Silent performances: Are “repertoires” really post-Kuhnian?


Authors
Matthew Sample
Institut de Recherches Cliniques de Montreal
Abstract
Ankeny and Leonelli propose “repertoires” as a new way to understand the stability of certain research programs as well as scientific change in general. By bringing a more complete range of social, material, and epistemic elements into one framework, they position their work as a correction for the Kuhnian impulse in philosophy of science and other areas of science studies. I argue that this “post-Kuhnian” move is not complete, and that repertoires maintain an internalist perspective, caused partly by an asymmetrical emphasis on the scientists’ side of practice. If we compare “repertoires” to alternative frameworks, like “sociotechnical imaginaries” of Jasanoff and Kim, it is evident that repertoires are missing two specific things. First, I argue that the framework needs to include the role of audience, without whom the repertoires of science are unintelligible. Second, I suggest that the framework also lacks an explicit place for ethical and political imagination, which provide meaning for otherwise mechanical promotion of particular research programs. With these modifications, Ankeny and Leonelli’s framework might fulfill its post-Kuhnian potential.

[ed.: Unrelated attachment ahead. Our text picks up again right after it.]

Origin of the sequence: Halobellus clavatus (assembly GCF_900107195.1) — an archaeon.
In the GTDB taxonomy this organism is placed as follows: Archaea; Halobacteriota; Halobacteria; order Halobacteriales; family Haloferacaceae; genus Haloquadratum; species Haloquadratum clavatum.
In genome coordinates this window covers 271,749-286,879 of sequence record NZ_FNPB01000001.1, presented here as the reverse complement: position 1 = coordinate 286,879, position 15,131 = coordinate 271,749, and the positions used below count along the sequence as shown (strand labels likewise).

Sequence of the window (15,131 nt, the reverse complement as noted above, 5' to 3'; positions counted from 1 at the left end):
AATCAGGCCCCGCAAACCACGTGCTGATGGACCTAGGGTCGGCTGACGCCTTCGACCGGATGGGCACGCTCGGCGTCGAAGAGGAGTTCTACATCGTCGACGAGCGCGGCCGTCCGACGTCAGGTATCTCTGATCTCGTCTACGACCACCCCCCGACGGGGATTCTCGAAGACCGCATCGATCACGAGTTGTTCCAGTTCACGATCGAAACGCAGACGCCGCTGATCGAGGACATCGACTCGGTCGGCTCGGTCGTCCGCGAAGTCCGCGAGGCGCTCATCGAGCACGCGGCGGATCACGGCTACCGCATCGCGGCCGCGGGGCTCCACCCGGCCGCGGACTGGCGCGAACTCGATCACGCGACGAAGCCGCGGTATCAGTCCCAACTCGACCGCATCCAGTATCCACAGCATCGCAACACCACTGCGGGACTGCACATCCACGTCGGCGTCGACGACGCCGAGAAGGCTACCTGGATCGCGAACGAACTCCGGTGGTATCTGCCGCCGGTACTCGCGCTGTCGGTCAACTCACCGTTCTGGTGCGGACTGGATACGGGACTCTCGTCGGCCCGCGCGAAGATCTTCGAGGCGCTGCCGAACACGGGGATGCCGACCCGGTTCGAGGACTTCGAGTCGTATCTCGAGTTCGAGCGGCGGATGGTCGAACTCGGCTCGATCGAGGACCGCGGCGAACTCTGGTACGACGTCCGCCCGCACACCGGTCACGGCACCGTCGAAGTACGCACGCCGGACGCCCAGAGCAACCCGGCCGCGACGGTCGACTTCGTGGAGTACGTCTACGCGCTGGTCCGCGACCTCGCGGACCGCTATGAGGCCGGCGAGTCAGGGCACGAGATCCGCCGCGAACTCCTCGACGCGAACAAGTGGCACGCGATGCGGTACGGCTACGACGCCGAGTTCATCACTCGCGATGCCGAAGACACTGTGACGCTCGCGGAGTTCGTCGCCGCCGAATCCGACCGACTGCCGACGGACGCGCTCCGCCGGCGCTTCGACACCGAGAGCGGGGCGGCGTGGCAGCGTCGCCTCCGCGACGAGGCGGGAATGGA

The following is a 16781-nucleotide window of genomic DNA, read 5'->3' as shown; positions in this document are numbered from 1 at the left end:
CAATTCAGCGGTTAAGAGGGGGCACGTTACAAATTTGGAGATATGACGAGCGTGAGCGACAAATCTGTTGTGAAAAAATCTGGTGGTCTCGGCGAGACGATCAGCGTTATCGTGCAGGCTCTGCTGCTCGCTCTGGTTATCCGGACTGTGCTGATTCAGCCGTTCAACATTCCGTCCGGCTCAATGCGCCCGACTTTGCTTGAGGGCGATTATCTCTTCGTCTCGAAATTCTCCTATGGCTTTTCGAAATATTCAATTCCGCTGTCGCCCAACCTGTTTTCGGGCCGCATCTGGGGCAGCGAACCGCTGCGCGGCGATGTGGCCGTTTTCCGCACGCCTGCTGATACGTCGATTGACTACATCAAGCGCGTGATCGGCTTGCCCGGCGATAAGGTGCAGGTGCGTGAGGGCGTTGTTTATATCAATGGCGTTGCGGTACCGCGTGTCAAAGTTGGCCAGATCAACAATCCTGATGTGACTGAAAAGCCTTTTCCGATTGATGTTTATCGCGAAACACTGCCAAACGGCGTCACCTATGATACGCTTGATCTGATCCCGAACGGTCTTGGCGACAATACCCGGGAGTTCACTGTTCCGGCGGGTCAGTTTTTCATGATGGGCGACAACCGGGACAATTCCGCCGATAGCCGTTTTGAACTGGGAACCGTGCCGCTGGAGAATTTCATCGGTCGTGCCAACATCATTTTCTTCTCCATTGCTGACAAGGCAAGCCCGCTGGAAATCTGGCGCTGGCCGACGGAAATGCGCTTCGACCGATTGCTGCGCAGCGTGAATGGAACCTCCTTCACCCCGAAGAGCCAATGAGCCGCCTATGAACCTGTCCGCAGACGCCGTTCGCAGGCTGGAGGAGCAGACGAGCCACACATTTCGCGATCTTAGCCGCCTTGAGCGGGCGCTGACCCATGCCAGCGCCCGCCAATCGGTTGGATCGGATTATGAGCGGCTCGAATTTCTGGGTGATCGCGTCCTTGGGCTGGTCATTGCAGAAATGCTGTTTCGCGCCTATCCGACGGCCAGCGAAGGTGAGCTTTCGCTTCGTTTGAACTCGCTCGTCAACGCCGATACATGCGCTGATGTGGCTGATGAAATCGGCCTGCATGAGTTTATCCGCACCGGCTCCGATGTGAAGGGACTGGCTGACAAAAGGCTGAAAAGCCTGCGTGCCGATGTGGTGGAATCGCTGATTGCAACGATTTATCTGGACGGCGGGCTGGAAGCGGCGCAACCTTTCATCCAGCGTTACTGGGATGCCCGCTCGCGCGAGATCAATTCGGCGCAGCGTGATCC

Keywords scientific change  imaginaries  society
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Reprint years 2017
DOI 10.1016/j.shpsa.2017.01.003
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References found in this work BETA

The Structure of Scientific Revolutions.Thomas S. Kuhn - 1962 - University of Chicago Press.
The Structure of Scientific Revolutions.Thomas S. Kuhn - 1962 - British Journal for the Philosophy of Science 22 (3):287-297.
The Structure of Scientific Revolutions.Thomas S. Kuhn - 1962 - British Journal for the Philosophy of Science 15 (58):158-161.
What’s so Special About Model Organisms?Rachel A. Ankeny & Sabina Leonelli - 2011 - Studies in History and Philosophy of Science Part A 42 (2):313-323.

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